The great F minor Piano Quintet of Johannes Brahms, like so many of his works, had a long journey before it arrived in its present form. It began as a string quintet before Brahms destroyed the score and reworked the composition as a two-piano sonata. Although Brahms himself was quite fond of this instrumentation, he once again gave in to criticism and finally settled on its ultimate incarnation as a piano quintet. All the changes were well worthwhile, as the quintet has secured its place as one of the titans of the chamber music repertoire and one of Brahms' greatest works. This Champs Hill Records album featuring the Schubert Ensemble does little justice to the immensity and grandeur of Brahms' work. The first and most noticeable issue is sound quality -- both the Schubert Ensemble's own and Champs Hill's recorded sound. Balance within the quintet is not ideal; inner voices -- particularly the poor viola -- struggle to be heard, even when carrying the melody. The overall sound quality is rather diffuse and unfocused, and the bass end of the piano lacks punch and definition. There also seem to be disagreements within the quartet with regards to tempo changes, intonation, articulation, and especially the length and release of long notes. The disc also includes the Op. 117 Three Intermezzi and Op. 118/2 Intermezzo in A major for solo piano. The Schubert Ensemble's founder and pianist William Howard performs with greater clarity and freedom on his own, but the album's murky sound quality remains.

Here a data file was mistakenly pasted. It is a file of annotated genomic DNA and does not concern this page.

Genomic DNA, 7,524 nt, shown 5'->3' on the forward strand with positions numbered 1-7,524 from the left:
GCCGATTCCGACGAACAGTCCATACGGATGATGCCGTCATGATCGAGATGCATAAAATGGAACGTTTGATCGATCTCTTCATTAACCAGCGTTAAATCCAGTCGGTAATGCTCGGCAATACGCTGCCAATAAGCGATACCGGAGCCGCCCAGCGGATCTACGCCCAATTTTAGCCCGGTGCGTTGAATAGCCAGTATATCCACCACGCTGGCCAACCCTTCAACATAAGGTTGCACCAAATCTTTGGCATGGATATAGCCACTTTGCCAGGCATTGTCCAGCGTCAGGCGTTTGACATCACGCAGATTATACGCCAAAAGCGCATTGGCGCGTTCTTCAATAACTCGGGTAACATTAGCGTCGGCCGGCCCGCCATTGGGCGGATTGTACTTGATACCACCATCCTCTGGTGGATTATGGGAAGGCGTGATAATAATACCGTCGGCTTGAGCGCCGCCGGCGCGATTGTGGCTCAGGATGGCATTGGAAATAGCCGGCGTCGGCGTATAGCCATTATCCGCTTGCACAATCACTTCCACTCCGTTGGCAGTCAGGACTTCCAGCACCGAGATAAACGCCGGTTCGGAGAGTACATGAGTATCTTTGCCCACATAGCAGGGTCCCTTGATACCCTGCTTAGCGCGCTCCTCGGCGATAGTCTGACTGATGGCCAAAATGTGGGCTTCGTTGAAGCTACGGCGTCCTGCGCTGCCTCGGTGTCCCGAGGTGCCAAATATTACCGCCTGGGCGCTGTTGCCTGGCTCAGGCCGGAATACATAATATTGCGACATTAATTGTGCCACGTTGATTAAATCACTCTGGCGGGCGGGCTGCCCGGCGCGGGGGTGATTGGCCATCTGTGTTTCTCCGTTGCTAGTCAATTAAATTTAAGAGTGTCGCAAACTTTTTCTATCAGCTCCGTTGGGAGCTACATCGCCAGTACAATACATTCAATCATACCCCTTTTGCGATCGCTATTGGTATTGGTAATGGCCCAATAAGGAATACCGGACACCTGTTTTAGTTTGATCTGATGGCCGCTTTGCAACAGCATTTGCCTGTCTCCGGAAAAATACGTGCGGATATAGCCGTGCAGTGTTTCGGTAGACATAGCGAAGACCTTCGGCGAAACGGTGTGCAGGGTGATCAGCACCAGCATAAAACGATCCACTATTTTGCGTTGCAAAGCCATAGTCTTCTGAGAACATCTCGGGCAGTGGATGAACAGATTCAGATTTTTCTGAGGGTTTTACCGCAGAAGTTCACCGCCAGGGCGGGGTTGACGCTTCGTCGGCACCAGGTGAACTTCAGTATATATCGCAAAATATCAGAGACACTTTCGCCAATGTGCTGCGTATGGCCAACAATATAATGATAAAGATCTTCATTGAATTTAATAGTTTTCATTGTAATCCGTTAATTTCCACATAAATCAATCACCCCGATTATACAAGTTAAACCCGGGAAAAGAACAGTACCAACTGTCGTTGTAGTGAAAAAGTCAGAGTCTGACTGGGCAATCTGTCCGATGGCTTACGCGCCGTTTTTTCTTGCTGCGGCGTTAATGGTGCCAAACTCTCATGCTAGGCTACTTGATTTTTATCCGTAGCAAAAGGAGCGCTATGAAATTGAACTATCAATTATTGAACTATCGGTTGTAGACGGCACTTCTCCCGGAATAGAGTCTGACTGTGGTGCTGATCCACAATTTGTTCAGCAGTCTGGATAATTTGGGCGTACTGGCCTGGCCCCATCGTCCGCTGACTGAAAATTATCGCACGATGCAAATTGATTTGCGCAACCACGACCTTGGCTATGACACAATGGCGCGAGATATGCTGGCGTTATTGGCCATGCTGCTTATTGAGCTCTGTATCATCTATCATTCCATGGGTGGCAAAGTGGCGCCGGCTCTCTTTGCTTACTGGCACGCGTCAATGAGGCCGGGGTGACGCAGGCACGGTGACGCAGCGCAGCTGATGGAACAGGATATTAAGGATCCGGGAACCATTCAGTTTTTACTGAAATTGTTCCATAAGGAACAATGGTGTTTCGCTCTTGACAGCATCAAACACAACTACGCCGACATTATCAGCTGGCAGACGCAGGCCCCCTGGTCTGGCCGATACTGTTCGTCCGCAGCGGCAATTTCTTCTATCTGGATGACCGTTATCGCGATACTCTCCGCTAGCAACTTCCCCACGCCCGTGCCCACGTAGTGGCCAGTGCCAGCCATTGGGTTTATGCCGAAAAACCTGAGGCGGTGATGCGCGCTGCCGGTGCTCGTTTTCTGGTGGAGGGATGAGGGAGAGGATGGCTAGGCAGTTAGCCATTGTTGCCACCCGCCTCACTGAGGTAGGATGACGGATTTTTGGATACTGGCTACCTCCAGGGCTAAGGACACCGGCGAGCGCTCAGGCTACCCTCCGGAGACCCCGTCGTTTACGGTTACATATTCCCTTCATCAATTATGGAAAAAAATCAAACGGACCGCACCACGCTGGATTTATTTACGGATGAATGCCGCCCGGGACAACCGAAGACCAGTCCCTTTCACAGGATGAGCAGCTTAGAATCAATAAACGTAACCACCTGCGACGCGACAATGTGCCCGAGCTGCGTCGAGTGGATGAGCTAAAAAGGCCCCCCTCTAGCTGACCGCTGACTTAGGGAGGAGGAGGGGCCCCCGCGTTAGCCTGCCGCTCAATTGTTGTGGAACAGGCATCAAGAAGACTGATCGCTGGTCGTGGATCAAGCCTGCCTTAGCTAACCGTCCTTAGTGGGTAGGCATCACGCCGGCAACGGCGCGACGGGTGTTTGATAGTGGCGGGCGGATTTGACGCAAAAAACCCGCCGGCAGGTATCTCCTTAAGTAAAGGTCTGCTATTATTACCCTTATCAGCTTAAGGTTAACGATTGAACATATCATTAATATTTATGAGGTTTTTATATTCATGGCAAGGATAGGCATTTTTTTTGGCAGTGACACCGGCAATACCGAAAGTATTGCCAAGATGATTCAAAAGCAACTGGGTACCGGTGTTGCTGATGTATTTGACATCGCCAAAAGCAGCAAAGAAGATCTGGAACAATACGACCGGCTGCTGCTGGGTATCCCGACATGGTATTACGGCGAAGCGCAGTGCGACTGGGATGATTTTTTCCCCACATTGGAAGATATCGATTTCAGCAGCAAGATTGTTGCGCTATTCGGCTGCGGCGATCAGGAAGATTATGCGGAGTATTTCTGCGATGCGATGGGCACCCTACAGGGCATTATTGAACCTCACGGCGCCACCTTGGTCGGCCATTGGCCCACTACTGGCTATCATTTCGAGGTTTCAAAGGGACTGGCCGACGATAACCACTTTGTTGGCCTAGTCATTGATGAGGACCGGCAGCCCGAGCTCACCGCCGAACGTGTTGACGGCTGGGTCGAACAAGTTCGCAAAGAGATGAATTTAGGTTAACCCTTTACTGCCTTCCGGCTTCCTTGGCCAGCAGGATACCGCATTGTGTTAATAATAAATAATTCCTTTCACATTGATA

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AllMusic Review by Mike D. Brownell
|Piano Quintet in F minor, Op. 34|
|Three Intermezzi, Op. 117|